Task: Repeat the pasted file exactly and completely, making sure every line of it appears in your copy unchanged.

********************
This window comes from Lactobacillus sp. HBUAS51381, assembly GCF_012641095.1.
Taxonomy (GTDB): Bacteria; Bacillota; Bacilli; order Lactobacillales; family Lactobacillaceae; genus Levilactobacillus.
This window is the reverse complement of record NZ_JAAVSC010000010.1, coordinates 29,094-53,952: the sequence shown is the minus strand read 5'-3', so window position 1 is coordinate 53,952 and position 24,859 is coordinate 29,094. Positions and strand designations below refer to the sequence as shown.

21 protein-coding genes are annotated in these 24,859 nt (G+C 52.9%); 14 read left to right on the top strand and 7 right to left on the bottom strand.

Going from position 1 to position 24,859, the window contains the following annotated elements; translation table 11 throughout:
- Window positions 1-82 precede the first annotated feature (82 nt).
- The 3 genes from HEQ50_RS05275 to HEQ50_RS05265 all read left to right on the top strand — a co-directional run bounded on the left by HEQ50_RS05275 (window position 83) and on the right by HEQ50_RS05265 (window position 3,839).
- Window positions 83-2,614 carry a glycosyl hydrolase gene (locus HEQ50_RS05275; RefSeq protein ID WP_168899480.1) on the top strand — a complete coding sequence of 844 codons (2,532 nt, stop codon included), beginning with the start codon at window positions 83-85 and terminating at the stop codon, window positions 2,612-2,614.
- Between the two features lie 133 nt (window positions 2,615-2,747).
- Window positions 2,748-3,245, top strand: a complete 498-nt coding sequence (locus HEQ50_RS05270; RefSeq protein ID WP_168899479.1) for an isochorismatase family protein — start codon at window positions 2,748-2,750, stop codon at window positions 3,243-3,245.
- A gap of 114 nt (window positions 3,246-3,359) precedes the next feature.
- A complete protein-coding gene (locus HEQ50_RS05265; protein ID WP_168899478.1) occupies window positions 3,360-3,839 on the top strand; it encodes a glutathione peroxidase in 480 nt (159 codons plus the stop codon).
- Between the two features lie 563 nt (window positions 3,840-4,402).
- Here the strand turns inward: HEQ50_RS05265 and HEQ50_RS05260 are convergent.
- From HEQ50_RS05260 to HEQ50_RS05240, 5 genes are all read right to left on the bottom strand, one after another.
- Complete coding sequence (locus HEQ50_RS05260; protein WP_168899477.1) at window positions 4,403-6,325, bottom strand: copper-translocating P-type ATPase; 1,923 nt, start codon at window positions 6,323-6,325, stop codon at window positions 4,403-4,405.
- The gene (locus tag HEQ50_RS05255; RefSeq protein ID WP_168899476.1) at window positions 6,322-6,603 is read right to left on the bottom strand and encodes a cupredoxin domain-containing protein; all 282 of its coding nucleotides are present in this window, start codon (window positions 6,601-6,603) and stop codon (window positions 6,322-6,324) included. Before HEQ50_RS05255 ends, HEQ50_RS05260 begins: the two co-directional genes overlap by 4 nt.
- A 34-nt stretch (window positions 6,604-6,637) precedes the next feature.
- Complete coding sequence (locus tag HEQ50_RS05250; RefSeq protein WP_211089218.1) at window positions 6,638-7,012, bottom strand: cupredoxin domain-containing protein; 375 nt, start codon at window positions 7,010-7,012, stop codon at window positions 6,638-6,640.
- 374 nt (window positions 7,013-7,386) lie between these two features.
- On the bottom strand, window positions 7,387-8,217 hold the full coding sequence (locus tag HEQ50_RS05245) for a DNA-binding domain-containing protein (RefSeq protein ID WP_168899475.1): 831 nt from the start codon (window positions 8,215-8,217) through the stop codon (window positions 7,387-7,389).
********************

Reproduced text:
This window comes from Lactobacillus sp. HBUAS51381, assembly GCF_012641095.1.
Taxonomy (GTDB): Bacteria; Bacillota; Bacilli; order Lactobacillales; family Lactobacillaceae; genus Levilactobacillus.
This window is the reverse complement of record NZ_JAAVSC010000010.1, coordinates 29,094-53,952: the sequence shown is the minus strand read 5'-3', so window position 1 is coordinate 53,952 and position 24,859 is coordinate 29,094. Positions and strand designations below refer to the sequence as shown.

21 protein-coding genes are annotated in these 24,859 nt (G+C 52.9%); 14 read left to right on the top strand and 7 right to left on the bottom strand.

Going from position 1 to position 24,859, the window contains the following annotated elements; translation table 11 throughout:
- Window positions 1-82 precede the first annotated feature (82 nt).
- The 3 genes from HEQ50_RS05275 to HEQ50_RS05265 all read left to right on the top strand — a co-directional run bounded on the left by HEQ50_RS05275 (window position 83) and on the right by HEQ50_RS05265 (window position 3,839).
- Window positions 83-2,614 carry a glycosyl hydrolase gene (locus HEQ50_RS05275; RefSeq protein ID WP_168899480.1) on the top strand — a complete coding sequence of 844 codons (2,532 nt, stop codon included), beginning with the start codon at window positions 83-85 and terminating at the stop codon, window positions 2,612-2,614.
- Between the two features lie 133 nt (window positions 2,615-2,747).
- Window positions 2,748-3,245, top strand: a complete 498-nt coding sequence (locus HEQ50_RS05270; RefSeq protein ID WP_168899479.1) for an isochorismatase family protein — start codon at window positions 2,748-2,750, stop codon at window positions 3,243-3,245.
- A gap of 114 nt (window positions 3,246-3,359) precedes the next feature.
- A complete protein-coding gene (locus HEQ50_RS05265; protein ID WP_168899478.1) occupies window positions 3,360-3,839 on the top strand; it encodes a glutathione peroxidase in 480 nt (159 codons plus the stop codon).
- Between the two features lie 563 nt (window positions 3,840-4,402).
- Here the strand turns inward: HEQ50_RS05265 and HEQ50_RS05260 are convergent.
- From HEQ50_RS05260 to HEQ50_RS05240, 5 genes are all read right to left on the bottom strand, one after another.
- Complete coding sequence (locus HEQ50_RS05260; protein WP_168899477.1) at window positions 4,403-6,325, bottom strand: copper-translocating P-type ATPase; 1,923 nt, start codon at window positions 6,323-6,325, stop codon at window positions 4,403-4,405.
- The gene (locus tag HEQ50_RS05255; RefSeq protein ID WP_168899476.1) at window positions 6,322-6,603 is read right to left on the bottom strand and encodes a cupredoxin domain-containing protein; all 282 of its coding nucleotides are present in this window, start codon (window positions 6,601-6,603) and stop codon (window positions 6,322-6,324) included. Before HEQ50_RS05255 ends, HEQ50_RS05260 begins: the two co-directional genes overlap by 4 nt.
- A 34-nt stretch (window positions 6,604-6,637) precedes the next feature.
- Complete coding sequence (locus tag HEQ50_RS05250; RefSeq protein WP_211089218.1) at window positions 6,638-7,012, bottom strand: cupredoxin domain-containing protein; 375 nt, start codon at window positions 7,010-7,012, stop codon at window positions 6,638-6,640.
- 374 nt (window positions 7,013-7,386) lie between these two features.
- On the bottom strand, window positions 7,387-8,217 hold the full coding sequence (locus tag HEQ50_RS05245) for a DNA-binding domain-containing protein (RefSeq protein ID WP_168899475.1): 831 nt from the start codon (window positions 8,215-8,217) through the stop codon (window positions 7,387-7,389).